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More Women Pursuing Graduate Degrees Than Men at Some Schools



By Chris Hassan
Posted January 16, 2012 07:19 PM

Interest in graduate school high among many women.
Interest in graduate school high among many women.
Enrollment data on The University of Mississippi and Mississippi State University’s (MSU) websites reveal that more women than men are pursuing graduate degrees at the institutions, WTVA reported.

At MSU, female graduate students have different reasons for pursuing advanced degrees. For some, like Mandy Cooper, it is a matter of necessity. Cooper told WTVA that as a history major, a PhD is necessary to achieve her professional goals.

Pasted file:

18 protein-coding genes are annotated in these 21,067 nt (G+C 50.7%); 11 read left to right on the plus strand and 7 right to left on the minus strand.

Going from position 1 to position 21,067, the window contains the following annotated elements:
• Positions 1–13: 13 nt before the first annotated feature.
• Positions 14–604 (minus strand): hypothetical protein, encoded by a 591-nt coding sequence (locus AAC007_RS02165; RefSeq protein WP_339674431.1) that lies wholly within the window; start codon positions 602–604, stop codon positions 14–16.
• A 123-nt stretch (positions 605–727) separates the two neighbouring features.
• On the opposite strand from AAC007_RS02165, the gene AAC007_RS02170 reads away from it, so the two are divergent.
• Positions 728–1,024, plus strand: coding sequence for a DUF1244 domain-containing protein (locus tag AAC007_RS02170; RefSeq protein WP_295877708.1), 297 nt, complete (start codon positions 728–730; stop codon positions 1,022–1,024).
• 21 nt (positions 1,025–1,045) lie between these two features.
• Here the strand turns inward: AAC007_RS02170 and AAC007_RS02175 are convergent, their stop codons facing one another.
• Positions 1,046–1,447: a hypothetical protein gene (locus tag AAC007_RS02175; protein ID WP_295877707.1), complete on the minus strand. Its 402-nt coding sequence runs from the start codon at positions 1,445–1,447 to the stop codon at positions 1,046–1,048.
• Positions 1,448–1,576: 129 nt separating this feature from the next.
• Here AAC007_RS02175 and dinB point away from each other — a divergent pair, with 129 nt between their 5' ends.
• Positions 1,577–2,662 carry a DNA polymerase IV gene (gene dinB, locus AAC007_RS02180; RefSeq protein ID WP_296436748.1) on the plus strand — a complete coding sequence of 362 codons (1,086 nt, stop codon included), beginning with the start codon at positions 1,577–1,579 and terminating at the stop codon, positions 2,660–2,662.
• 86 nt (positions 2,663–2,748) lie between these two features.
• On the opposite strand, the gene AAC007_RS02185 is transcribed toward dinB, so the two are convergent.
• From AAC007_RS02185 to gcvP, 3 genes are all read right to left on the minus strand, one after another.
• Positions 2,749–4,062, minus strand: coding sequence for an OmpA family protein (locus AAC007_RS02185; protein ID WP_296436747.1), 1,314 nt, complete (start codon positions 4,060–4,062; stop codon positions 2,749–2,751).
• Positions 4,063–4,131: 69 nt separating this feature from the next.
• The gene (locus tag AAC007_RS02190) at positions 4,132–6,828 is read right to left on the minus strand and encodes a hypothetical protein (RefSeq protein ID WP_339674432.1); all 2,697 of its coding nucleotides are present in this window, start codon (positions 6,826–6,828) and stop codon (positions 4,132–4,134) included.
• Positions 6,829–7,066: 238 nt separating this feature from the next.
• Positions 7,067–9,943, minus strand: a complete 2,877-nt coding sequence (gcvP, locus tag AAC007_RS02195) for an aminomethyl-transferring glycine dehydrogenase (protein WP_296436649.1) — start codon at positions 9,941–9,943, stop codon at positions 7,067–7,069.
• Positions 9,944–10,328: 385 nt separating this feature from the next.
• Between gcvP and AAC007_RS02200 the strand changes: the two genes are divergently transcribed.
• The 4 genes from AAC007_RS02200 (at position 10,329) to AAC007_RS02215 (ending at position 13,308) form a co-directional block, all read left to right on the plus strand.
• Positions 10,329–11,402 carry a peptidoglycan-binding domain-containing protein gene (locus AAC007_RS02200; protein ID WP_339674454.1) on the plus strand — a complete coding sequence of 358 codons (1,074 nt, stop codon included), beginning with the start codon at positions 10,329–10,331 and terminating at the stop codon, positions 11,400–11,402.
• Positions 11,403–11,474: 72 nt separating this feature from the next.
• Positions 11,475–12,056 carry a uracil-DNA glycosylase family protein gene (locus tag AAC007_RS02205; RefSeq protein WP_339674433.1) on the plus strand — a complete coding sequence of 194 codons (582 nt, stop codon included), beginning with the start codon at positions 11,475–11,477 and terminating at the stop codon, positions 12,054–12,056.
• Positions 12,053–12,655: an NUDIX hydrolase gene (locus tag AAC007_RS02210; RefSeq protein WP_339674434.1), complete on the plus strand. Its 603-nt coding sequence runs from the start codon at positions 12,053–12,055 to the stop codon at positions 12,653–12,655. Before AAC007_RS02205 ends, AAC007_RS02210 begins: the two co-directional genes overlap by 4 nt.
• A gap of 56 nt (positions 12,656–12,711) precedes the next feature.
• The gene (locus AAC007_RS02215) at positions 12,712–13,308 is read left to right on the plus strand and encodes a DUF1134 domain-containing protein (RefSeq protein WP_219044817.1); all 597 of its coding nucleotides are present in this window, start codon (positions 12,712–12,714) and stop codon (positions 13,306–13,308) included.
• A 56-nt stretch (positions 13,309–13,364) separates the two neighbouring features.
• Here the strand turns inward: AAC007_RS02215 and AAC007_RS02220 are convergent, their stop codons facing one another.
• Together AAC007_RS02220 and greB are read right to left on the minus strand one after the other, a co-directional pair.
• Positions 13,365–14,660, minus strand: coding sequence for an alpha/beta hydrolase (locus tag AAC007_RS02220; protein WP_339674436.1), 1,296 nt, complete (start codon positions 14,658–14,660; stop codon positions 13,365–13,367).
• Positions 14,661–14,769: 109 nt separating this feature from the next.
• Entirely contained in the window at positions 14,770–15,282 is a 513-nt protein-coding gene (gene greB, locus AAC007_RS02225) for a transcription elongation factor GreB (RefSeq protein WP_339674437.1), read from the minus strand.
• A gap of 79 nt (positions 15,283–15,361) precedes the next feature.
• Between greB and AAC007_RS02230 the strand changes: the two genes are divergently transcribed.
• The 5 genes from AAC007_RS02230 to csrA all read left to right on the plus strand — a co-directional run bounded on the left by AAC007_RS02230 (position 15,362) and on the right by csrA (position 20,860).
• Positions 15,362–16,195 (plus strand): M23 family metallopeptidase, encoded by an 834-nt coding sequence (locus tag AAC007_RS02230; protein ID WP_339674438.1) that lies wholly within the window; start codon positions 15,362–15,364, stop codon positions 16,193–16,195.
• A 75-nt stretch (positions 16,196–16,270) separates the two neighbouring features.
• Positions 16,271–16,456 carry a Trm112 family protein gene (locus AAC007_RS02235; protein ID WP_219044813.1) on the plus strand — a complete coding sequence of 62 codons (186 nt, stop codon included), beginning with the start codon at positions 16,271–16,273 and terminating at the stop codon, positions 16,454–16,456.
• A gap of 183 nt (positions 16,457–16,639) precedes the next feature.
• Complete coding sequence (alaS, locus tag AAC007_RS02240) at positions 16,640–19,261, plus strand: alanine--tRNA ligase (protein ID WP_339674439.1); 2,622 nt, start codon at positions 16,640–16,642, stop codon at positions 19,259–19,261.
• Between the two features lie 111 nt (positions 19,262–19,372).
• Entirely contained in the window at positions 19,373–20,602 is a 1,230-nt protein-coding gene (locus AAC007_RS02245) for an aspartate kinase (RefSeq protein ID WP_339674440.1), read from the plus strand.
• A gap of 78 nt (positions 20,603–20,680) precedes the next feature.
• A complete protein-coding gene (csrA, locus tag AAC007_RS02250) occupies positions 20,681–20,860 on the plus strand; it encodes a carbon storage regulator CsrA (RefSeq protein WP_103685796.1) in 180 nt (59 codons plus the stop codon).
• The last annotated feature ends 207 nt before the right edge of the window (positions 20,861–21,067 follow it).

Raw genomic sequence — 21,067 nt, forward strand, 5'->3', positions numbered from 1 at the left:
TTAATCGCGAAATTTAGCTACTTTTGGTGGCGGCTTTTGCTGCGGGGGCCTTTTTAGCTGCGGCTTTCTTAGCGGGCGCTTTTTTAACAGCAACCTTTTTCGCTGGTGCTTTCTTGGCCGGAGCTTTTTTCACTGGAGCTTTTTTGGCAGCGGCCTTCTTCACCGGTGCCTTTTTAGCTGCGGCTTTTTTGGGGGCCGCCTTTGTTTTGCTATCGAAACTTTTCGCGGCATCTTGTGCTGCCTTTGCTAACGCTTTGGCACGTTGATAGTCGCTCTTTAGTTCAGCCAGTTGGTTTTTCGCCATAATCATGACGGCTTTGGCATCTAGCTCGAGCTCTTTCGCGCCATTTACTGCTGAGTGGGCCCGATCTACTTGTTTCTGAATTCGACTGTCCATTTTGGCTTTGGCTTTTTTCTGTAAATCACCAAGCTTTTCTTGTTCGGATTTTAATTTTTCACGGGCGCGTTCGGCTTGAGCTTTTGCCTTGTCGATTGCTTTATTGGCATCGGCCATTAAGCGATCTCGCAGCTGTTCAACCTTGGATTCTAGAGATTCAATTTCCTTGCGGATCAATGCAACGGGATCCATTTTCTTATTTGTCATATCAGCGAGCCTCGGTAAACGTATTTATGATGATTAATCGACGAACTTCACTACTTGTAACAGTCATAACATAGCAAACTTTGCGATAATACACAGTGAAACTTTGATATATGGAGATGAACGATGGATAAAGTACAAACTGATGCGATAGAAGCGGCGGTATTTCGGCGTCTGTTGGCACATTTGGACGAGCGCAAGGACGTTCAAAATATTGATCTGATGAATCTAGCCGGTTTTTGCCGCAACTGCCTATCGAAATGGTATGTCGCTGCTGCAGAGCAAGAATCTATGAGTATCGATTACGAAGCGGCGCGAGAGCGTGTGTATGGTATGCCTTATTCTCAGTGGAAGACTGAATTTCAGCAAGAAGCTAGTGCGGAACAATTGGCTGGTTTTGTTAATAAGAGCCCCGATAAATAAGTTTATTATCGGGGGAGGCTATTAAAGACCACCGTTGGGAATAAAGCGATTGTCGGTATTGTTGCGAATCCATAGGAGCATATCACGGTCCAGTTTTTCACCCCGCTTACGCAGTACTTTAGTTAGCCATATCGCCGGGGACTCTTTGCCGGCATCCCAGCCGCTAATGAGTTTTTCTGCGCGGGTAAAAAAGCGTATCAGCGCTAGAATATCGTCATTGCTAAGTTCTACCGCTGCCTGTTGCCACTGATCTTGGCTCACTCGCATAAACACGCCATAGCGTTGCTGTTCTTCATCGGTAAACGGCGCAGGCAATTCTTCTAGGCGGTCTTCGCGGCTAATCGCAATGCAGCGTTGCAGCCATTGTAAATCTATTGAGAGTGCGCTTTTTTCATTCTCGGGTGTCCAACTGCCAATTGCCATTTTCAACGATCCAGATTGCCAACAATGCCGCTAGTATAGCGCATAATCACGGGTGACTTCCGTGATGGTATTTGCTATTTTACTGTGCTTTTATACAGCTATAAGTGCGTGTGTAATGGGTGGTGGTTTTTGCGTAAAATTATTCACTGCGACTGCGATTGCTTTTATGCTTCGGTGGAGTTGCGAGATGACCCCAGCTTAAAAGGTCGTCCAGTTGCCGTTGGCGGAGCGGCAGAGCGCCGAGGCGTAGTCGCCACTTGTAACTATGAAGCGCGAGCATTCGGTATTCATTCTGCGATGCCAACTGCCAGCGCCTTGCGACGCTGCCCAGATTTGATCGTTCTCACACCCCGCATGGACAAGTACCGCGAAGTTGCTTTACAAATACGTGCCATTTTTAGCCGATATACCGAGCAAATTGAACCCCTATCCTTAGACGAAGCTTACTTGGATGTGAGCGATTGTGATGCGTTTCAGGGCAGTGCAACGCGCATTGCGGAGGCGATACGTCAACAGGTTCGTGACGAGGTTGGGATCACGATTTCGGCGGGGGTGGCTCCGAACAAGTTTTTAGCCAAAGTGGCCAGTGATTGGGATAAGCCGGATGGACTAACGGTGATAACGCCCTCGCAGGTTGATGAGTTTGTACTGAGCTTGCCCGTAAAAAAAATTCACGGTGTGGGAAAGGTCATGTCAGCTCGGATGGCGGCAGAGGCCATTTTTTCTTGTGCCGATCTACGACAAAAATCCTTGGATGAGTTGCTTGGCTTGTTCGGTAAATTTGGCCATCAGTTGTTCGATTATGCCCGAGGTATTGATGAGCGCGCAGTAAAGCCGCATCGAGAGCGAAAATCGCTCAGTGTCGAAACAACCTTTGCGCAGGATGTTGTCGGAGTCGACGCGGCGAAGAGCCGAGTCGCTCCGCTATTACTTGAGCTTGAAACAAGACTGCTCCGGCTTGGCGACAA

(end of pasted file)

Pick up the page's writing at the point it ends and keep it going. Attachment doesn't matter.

Other MSU graduate students, like Jessica Blair, understand that having a master’s degree or doctorate can give them a competitive advantage in the business world.

"They have worked in the real world and they know they want to achieve something more," Blair told WTVA. "So they come back to obtain higher levels of education and maybe make more money for their family."

Greater interest in graduate school is not limited to women in Mississippi. The New York Times recently reported that large numbers of women are leaving the labor force, and many of them are returning to school to pursue advanced degrees.

Laura Baker, who left her part-time job at Starbucks to enroll in a graduate program in strategic communications at the University of Denver, told the Times that almost all the students in her program are female.

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